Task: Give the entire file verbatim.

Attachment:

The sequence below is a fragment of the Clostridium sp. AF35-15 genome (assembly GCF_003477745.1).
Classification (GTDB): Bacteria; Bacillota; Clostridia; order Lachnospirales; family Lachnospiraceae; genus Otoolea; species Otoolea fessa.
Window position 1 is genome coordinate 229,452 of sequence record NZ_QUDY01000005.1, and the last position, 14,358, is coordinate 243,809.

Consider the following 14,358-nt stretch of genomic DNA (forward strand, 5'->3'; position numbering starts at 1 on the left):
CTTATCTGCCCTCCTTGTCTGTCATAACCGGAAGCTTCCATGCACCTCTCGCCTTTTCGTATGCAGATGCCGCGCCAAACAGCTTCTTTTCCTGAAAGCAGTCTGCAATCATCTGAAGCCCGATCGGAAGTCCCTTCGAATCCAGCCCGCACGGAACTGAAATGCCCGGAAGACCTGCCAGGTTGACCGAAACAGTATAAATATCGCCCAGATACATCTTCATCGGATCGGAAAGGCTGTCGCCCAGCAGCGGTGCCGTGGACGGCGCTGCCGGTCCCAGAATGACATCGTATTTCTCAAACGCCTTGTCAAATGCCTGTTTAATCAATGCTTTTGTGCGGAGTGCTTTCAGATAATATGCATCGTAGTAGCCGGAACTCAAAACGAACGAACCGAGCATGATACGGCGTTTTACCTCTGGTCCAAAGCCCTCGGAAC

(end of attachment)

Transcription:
The sequence below is a fragment of the Clostridium sp. AF35-15 genome (assembly GCF_003477745.1).
Classification (GTDB): Bacteria; Bacillota; Clostridia; order Lachnospirales; family Lachnospiraceae; genus Otoolea; species Otoolea fessa.
Window position 1 is genome coordinate 229,452 of sequence record NZ_QUDY01000005.1, and the last position, 14,358, is coordinate 243,809.

Consider the following 14,358-nt stretch of genomic DNA (forward strand, 5'->3'; position numbering starts at 1 on the left):
CTTATCTGCCCTCCTTGTCTGTCATAACCGGAAGCTTCCATGCACCTCTCGCCTTTTCGTATGCAGATGCCGCGCCAAACAGCTTCTTTTCCTGAAAGCAGTCTGCAATCATCTGAAGCCCGATCGGAAGTCCCTTCGAATCCAGCCCGCACGGAACTGAAATGCCCGGAAGACCTGCCAGGTTGACCGAAACAGTATAAATATCGCCCAGATACATCTTCATCGGATCGGAAAGGCTGTCGCCCAGCAGCGGTGCCGTGGACGGCGCTGCCGGTCCCAGAATGACATCGTATTTCTCAAACGCCTTGTCAAATGCCTGTTTAATCAATGCTTTTGTGCGGAGTGCTTTCAGATAATATGCATCGTAGTAGCCGGAACTCAAAACGAACGAACCGAGCATGATACGGCGTTTTACCTCTGGTCCAAAGCCCTCGGAAC